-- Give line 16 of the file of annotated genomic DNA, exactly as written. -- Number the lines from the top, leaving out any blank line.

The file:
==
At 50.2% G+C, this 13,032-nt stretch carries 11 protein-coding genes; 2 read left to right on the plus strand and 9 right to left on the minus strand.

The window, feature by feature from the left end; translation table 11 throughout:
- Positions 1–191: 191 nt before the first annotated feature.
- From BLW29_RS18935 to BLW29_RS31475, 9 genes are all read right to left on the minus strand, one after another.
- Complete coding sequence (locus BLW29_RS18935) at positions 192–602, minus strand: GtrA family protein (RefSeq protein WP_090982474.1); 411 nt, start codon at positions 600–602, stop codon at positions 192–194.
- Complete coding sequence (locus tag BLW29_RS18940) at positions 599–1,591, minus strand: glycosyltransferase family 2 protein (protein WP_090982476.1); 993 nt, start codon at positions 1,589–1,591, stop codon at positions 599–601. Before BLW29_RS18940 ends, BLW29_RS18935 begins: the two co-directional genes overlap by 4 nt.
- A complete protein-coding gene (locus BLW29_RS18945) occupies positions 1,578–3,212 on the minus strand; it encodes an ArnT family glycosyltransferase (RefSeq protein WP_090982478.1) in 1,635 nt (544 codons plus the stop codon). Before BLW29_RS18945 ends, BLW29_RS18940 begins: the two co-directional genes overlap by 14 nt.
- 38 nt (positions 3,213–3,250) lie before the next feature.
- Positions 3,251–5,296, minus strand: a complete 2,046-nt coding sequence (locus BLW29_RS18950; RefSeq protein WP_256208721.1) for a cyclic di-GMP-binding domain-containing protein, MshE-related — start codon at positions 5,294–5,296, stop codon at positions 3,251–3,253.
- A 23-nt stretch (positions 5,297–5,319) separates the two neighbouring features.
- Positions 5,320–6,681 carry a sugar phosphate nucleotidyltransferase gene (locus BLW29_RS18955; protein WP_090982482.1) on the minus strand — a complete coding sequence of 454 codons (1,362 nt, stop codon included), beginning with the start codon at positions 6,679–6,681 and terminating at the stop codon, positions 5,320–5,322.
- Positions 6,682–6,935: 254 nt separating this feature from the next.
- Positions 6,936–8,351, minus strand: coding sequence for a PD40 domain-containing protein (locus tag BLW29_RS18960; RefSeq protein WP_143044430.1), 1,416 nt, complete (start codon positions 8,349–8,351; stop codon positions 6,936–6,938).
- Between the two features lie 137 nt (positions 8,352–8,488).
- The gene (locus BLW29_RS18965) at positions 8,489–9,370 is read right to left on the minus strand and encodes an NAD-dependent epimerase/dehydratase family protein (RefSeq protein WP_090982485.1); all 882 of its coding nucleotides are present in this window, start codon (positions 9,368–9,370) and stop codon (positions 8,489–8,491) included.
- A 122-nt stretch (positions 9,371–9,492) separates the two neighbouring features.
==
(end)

- A 122-nt stretch (positions 9,371–9,492) separates the two neighbouring features.